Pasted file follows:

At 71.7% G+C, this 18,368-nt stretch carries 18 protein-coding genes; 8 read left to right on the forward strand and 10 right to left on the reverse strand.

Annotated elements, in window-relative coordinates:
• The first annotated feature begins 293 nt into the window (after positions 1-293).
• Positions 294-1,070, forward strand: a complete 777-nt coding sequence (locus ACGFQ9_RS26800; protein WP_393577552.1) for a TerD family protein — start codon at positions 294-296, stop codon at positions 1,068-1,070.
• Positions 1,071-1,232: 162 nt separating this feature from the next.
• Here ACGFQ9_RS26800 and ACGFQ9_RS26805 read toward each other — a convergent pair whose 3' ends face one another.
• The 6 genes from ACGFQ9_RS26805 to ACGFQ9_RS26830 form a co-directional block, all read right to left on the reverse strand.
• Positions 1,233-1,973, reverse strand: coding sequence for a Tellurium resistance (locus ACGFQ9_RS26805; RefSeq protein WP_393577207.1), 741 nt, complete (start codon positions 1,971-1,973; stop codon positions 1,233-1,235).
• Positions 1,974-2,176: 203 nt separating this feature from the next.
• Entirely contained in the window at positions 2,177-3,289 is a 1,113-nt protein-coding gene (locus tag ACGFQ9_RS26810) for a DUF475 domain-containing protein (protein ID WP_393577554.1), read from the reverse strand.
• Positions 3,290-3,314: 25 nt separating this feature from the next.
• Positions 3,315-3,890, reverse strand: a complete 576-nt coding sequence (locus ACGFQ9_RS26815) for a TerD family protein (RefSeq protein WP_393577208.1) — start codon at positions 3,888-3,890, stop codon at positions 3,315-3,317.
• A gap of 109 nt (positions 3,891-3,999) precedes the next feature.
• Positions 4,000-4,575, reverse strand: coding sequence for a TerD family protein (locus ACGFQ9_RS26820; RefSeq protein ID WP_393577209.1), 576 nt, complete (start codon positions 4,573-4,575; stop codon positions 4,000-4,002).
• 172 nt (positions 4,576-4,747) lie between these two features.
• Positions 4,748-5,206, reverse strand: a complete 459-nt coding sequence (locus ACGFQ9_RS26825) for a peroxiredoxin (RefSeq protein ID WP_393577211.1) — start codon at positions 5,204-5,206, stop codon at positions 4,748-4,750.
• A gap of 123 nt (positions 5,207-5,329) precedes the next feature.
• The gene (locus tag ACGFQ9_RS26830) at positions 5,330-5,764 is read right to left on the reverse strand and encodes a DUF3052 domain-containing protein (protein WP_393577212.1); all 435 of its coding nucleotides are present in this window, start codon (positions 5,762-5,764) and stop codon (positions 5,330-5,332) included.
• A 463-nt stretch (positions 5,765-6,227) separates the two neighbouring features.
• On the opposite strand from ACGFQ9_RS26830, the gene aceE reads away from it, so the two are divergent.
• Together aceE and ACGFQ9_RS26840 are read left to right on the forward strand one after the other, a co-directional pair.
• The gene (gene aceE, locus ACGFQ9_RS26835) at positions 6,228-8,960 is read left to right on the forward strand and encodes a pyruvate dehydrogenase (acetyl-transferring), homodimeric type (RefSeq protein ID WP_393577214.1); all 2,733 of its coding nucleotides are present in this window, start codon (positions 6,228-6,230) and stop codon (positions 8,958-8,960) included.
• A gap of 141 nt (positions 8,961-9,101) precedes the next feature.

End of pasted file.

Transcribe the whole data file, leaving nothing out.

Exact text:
At 71.7% G+C, this 18,368-nt stretch carries 18 protein-coding genes; 8 read left to right on the forward strand and 10 right to left on the reverse strand.

Annotated elements, in window-relative coordinates:
• The first annotated feature begins 293 nt into the window (after positions 1-293).
• Positions 294-1,070, forward strand: a complete 777-nt coding sequence (locus ACGFQ9_RS26800; protein WP_393577552.1) for a TerD family protein — start codon at positions 294-296, stop codon at positions 1,068-1,070.
• Positions 1,071-1,232: 162 nt separating this feature from the next.
• Here ACGFQ9_RS26800 and ACGFQ9_RS26805 read toward each other — a convergent pair whose 3' ends face one another.
• The 6 genes from ACGFQ9_RS26805 to ACGFQ9_RS26830 form a co-directional block, all read right to left on the reverse strand.
• Positions 1,233-1,973, reverse strand: coding sequence for a Tellurium resistance (locus ACGFQ9_RS26805; RefSeq protein WP_393577207.1), 741 nt, complete (start codon positions 1,971-1,973; stop codon positions 1,233-1,235).
• Positions 1,974-2,176: 203 nt separating this feature from the next.
• Entirely contained in the window at positions 2,177-3,289 is a 1,113-nt protein-coding gene (locus tag ACGFQ9_RS26810) for a DUF475 domain-containing protein (protein ID WP_393577554.1), read from the reverse strand.
• Positions 3,290-3,314: 25 nt separating this feature from the next.
• Positions 3,315-3,890, reverse strand: a complete 576-nt coding sequence (locus ACGFQ9_RS26815) for a TerD family protein (RefSeq protein WP_393577208.1) — start codon at positions 3,888-3,890, stop codon at positions 3,315-3,317.
• A gap of 109 nt (positions 3,891-3,999) precedes the next feature.
• Positions 4,000-4,575, reverse strand: coding sequence for a TerD family protein (locus ACGFQ9_RS26820; RefSeq protein ID WP_393577209.1), 576 nt, complete (start codon positions 4,573-4,575; stop codon positions 4,000-4,002).
• 172 nt (positions 4,576-4,747) lie between these two features.
• Positions 4,748-5,206, reverse strand: a complete 459-nt coding sequence (locus ACGFQ9_RS26825) for a peroxiredoxin (RefSeq protein ID WP_393577211.1) — start codon at positions 5,204-5,206, stop codon at positions 4,748-4,750.
• A gap of 123 nt (positions 5,207-5,329) precedes the next feature.
• The gene (locus tag ACGFQ9_RS26830) at positions 5,330-5,764 is read right to left on the reverse strand and encodes a DUF3052 domain-containing protein (protein WP_393577212.1); all 435 of its coding nucleotides are present in this window, start codon (positions 5,762-5,764) and stop codon (positions 5,330-5,332) included.
• A 463-nt stretch (positions 5,765-6,227) separates the two neighbouring features.
• On the opposite strand from ACGFQ9_RS26830, the gene aceE reads away from it, so the two are divergent.
• Together aceE and ACGFQ9_RS26840 are read left to right on the forward strand one after the other, a co-directional pair.
• The gene (gene aceE, locus ACGFQ9_RS26835) at positions 6,228-8,960 is read left to right on the forward strand and encodes a pyruvate dehydrogenase (acetyl-transferring), homodimeric type (RefSeq protein ID WP_393577214.1); all 2,733 of its coding nucleotides are present in this window, start codon (positions 6,228-6,230) and stop codon (positions 8,958-8,960) included.
• A gap of 141 nt (positions 8,961-9,101) precedes the next feature.